I am now back from my adventures in Slovenia and the 6th European Society for Prevention Research (EUSPR) Conference, representing IOGT International and the Fake Free approach. It has been quite interesting; a lot of interesting seminars as well as some refreshing chats with the other participants.
So first and foremost: What have we contributed with on this conference?
We didn’t have the opportunity to present orally, instead we had a poster, like several other participants, to present the Fake Free approach.
And as always, Fake Free easily starts a lot of interesting conversations and blows a lot of minds, even among some of the leading people in the field of prevention. That is why I love the theories that Fake Free puts forward, together with the work done by ADIC in Sri Lanka, by CZOR in Serbia, CEM in Bosnia and IOGT Poland, and by researchers and practitioners like Diyanath Samarasinghe and Hans Olav Fekjaer; it’s so easily digested.
The idea of the drunken comportment as a social construction fills a lot of gaps in explaining intoxicated behaviour at the same time as it delivers an innovative idea in how we should communicate substance use prevention messages with adolescents. Though, a lot of people whom I met were critical to the fact that the ideas of Fake Free haven’t been tried out systematically. This is not exactly true since we know from before that ADIC and FISD have used this approach with great success in communities and among teenagers in Sri Lanka. We also know that challenging expectancies about alcohol and its effects among college student seems to have an impact on their attitudes and behaviours. Just the fact that organizations all over Europe, in Serbia, Poland and Slovakia are starting to implement the Fake Free approach says quite a lot of its applicability.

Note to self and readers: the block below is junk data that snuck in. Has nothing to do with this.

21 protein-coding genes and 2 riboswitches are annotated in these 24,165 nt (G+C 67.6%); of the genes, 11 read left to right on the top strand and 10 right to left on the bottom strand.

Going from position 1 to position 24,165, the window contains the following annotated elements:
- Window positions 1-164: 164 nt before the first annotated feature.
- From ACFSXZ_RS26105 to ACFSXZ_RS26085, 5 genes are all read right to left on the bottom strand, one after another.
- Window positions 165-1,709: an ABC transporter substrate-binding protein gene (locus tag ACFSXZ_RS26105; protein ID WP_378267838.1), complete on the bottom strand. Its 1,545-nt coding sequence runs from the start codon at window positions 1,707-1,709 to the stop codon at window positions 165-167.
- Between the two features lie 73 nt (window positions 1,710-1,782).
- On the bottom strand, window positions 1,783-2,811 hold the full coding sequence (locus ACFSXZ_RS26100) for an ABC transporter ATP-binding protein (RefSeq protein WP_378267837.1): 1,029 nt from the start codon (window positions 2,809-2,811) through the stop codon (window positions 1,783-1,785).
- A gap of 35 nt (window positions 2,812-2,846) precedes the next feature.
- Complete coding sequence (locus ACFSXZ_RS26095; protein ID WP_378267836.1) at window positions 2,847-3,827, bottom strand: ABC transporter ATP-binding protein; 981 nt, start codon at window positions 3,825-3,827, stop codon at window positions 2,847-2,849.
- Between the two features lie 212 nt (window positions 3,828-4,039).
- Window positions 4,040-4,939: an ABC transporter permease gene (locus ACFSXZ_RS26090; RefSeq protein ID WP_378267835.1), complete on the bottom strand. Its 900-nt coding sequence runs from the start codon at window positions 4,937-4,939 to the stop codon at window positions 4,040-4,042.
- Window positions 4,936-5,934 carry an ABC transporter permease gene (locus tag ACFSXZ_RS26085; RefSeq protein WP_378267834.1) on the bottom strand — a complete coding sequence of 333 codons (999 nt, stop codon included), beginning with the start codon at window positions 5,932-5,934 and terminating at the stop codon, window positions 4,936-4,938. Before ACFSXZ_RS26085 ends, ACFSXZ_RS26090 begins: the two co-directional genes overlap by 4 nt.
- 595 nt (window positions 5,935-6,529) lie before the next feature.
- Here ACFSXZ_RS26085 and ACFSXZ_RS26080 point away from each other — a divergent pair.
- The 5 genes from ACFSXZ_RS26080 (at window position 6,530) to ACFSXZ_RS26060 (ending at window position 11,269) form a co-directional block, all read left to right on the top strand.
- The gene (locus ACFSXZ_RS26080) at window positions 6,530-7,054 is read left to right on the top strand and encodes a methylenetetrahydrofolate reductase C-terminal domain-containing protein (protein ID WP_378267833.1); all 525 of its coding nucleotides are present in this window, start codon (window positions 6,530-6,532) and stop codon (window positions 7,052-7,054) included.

Although, within that critique lies a valid point. What exactly do we know about its implementation? Do we understand how different contexts and circumstances affect the approach? Could it be synergistic effects with other kinds of alcohol preventive approaches? Even though this might be seen as dull and extensive questions, they are important to ask. It’s important if we want legitimacy in the context of researchers but it is also important to ourselves; as a constant reminder on how we work to improve the work we are doing so we can reach out even more.
That brings me to the second question: What did we gain from being at this conference?
Though a lot of seminars were interesting in theory, I found it hard to see the direct applicability of research presented on the work we are doing. Either they were too in depth in theoretical framework regarding either research interventions or biological mechanisms or they were just to far from our field of work. The fact that most of the participants were academics of some sort obviously affected the discourse regarding what and how things were discussed. Only a few non-governmental organizations were present besides IOGT International. In a seminar called ”Plain-packaging: the roll of civil society against the tobacco industry” one of them talked about how the industry uses neuromarketing (a combination of neurology, psychology and economics) to target our subconscious minds for their profit purposes. This session focused on the tobacco industry as the title suggests but also used other industries, such as the soft drink industry, as an example of this practice. Big Alcohol wasn’t mentioned interestingly enough.
All in all, this was a great opportunity to meet people interested in multisectorial prevention practices and theories as well as more specific kinds of preventive work and research. Next year the 7th EUSPR conference might be held in Sweden, where I’ve been working to develop and implement the Fake Free approach. This would give us even more reason to come back. Hopefully we’ll come back with even more examples of how IOGT International and the Fake Free approach is changing lives all over the world.